But developing empathy, and explaining empathy to other people is. Next time there is an occasion for small talk stick to simple topics like the weather, shopping, hobbies, pets, entertainment or what the other person is up to. And if someone around you has a habit of asking such questions (like your mother, father, brother, aunt, sister, cousin or friends) tell them. Sometimes people don’t realize how their behavior can impact other people. But if you explain to them that’s one less awkward question asked in this world.

Have you been a recipient of this kind of Desi small talk? Let me know how dealt with it in the comments below.

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10 Comments

  • Reply
    S
    October 24, 2017 at 8:54 pm

    So true, all of what you’ve said!

    • Reply
      kiran
      October 25, 2017 at 1:15 am

      Thank you!

  • Reply
    Mahnoor
    October 24, 2017 at 10:02 pm

    This is such an amazing article, the photos work nicely with the theme as well. Our culture needs a ton of work to be done and it’s only through awareness like this that it can be accomplished. Being silent and complicit while you’re boiling inside is far too common an emotion in every desi girl and I hope that it’ll be rarer among us and our kids as we take action. Little and “jaaney do” as they seem, stuff like this chips away at you until you feel small as an ant by the end of the day.

    • Reply
      kiran
      October 25, 2017 at 1:15 am

      Thank you!
      That’s true, plus it’s important to make people understand because once that anger boils out in a flurry of emotions, it has the opposite reaction. I hope people learn and stop getting intrusive.

  • Reply
    Sumreen
    October 25, 2017 at 12:56 am

    One should muster up the courage and say something that isnt rude but conveys that the question asked is inappropriate.
    I have had many instances in my life, both personally and professionally, that made me dumbfounded, hurt, sad. Just recently I have started to tell people if I don’t like some question or comment, but I don’t succeed each time.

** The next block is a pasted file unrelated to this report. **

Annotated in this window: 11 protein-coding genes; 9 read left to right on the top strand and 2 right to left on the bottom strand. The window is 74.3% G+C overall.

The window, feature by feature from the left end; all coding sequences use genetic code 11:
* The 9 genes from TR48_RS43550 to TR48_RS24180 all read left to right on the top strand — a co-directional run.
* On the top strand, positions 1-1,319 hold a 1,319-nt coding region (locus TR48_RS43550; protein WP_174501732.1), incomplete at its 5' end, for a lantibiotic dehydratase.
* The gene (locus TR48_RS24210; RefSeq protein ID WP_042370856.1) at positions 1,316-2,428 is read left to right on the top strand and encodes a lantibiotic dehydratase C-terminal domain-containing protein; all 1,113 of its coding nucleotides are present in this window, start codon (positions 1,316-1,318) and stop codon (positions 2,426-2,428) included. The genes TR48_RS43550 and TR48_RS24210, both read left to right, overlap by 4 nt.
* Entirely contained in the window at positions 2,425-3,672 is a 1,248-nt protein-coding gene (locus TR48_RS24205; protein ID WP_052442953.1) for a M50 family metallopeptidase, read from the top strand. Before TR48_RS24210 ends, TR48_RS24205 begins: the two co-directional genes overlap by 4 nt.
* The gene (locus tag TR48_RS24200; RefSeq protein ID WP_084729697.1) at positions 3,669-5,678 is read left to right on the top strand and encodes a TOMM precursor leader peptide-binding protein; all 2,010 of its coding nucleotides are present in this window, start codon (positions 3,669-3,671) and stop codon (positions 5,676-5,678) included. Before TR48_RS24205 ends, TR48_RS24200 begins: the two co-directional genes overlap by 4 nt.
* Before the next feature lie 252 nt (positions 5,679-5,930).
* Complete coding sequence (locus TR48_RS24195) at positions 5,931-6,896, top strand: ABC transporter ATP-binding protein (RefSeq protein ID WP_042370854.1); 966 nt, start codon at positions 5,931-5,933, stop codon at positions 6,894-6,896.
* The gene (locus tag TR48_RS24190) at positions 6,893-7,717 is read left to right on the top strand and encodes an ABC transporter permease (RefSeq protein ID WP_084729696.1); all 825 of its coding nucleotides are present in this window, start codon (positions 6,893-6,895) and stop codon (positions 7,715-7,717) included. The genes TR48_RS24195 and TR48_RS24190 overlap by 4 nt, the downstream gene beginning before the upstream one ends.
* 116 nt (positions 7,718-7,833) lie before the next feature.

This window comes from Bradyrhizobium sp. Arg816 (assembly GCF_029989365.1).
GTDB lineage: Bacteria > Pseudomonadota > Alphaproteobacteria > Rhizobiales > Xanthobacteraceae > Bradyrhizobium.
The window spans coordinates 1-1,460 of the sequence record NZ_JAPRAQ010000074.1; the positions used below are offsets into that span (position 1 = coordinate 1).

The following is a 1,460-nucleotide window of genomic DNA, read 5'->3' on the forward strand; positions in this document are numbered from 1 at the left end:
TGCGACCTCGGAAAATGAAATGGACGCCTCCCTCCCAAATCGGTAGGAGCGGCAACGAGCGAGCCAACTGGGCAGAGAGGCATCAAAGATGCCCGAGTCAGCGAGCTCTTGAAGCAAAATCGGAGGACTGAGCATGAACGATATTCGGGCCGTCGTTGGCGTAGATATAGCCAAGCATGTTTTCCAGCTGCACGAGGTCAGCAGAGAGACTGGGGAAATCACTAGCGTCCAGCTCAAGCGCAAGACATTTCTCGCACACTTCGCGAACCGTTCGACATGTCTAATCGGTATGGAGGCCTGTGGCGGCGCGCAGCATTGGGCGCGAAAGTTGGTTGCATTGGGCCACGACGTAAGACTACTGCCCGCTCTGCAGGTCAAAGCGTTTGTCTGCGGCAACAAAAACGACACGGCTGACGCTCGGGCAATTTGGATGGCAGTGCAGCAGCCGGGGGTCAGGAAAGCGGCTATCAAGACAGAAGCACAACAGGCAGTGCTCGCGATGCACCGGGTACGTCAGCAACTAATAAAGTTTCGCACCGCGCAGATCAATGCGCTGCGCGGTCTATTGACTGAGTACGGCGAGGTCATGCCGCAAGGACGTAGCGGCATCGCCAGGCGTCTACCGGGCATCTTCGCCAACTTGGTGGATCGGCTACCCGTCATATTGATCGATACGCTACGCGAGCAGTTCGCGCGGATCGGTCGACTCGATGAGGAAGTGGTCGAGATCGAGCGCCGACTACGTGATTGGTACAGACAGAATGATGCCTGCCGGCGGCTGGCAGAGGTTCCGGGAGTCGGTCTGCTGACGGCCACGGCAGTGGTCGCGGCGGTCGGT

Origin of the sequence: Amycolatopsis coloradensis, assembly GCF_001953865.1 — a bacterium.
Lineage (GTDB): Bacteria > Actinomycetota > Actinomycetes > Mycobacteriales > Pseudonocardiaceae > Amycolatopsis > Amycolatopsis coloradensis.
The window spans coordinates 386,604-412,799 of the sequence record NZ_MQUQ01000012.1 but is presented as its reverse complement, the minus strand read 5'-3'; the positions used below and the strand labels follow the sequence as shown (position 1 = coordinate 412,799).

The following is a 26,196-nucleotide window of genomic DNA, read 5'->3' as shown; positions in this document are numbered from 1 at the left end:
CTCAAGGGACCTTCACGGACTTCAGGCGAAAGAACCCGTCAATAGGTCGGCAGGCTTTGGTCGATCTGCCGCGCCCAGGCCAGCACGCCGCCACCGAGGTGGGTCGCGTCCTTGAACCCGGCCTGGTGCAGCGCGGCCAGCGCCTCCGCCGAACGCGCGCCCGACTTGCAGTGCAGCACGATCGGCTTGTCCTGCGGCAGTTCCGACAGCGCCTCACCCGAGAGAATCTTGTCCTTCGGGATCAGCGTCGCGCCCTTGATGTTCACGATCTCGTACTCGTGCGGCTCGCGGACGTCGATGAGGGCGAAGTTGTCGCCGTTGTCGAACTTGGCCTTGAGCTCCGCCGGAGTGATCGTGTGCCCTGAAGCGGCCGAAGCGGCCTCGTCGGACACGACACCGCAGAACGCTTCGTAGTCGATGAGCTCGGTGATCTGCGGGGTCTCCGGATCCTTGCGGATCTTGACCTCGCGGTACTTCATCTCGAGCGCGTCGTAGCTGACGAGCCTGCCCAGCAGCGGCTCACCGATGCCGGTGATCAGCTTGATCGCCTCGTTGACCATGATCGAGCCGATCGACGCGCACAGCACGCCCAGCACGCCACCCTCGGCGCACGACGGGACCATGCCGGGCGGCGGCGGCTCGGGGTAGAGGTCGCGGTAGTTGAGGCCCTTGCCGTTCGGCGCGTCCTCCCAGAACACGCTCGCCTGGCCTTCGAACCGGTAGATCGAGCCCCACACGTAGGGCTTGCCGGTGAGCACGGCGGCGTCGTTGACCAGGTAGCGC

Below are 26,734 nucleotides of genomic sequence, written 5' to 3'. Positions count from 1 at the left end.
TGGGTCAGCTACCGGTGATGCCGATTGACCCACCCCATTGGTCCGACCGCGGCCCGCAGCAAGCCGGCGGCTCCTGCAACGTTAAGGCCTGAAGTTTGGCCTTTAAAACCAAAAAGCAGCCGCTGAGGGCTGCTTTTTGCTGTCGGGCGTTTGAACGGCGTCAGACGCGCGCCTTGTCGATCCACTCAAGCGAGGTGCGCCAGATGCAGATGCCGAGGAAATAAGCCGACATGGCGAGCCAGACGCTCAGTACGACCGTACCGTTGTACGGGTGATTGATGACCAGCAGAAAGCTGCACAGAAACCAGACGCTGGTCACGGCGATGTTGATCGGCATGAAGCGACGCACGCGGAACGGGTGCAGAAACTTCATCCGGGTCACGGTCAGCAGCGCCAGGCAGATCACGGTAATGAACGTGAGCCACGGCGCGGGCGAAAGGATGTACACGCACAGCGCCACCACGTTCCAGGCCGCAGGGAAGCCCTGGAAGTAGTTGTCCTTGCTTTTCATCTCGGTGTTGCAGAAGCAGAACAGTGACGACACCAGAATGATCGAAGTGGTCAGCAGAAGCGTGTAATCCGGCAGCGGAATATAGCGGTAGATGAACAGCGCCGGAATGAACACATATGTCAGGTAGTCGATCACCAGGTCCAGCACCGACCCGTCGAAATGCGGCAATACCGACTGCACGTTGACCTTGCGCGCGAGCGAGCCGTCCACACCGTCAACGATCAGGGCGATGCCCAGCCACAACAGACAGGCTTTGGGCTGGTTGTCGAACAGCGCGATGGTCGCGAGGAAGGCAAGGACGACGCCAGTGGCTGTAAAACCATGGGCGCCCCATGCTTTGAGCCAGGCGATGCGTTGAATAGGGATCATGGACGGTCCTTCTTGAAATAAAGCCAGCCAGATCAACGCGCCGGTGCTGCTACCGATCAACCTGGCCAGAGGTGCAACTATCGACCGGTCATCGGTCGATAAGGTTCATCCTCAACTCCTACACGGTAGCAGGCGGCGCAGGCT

E.g Stepped in my elevator with my kids, my neighbour quickly asks me: Where are you going? I mean why does she need to know? I’m just an aquaintance for her.
    A IBA grad relative of mine came to see me when I delivered my first baby boy. She asked so what are the plans now? I said, Id like to start my MBA and she discouraged me. With the support of my parents and my husband, I actually did my MBA. Had I actually listened to her, I would not have been able to fulfill my dream. So in a nutshell, your article clearly depicts this problem in our society and also makes an effort to create an awareness which is much needed in our society. Good job !

    • Reply
      kiran
      October 25, 2017 at 1:10 am

      Thank you! Totally understand what you mean, and I wish people would learn to just stick to general topics if they want to talk about something. Congratulations on your achievements, and I am sure you will be even more successful in the future. InshAllah.

  • Reply
    Zoha
    October 25, 2017 at 3:39 am

    This is so true i had 2 miscarriages i dont know why ppl cant see a couple complete together..always haye Allah bachay de de….daikho na is k bachay nhi hain 2 saal hogaye shadi ko..bachoun se he toh ghar ghar lgta hy damn…half of my life is made miserable by them..haye pta nhi kaise hngay ye miscarriages aik bemari hoti hy…i really dnt feel comfortable going to family gatherings..i m working on myself to over come my depression in this situation and ppl are like making you feel more down…

    • Reply
      kiran
      October 26, 2017 at 1:03 am

      That is so wrong! People should realize how insensitive they get, and how wrong they are. I hope you feel better soon. You need to ignore others, and focus on yourself! That’s the most important thing.

  • Reply
    Ayesha
    October 26, 2017 at 8:58 am

    Such a nice post!
    Comments on weight, age and complexion are also desi small talk essential as well as comparisions with others.

    Marks kitnaye aye? Kiya sirf 89%? Bashir ki beti nay tu 97% leya hain!!

    Thori kamzoor hogai ho. Haye ankhon k neechaye chaiyan ban gai hain.

    Kam khaya kero. moti ho gai ho.
    Haye, itnaye pimples doctor k pass jao.
    kiya engineering ker rahi ho…Afia ki larki tu doctor ban rahi hai!
    button lagana nai ata? Mae jab tumhari umer ki thi tu poori kameez si laiti thi!!

    • Reply
      kiran
      October 28, 2017 at 8:45 pm

      Thank you!
      Oh yes. It surprises me how many of such questions that people can ask out of the blue.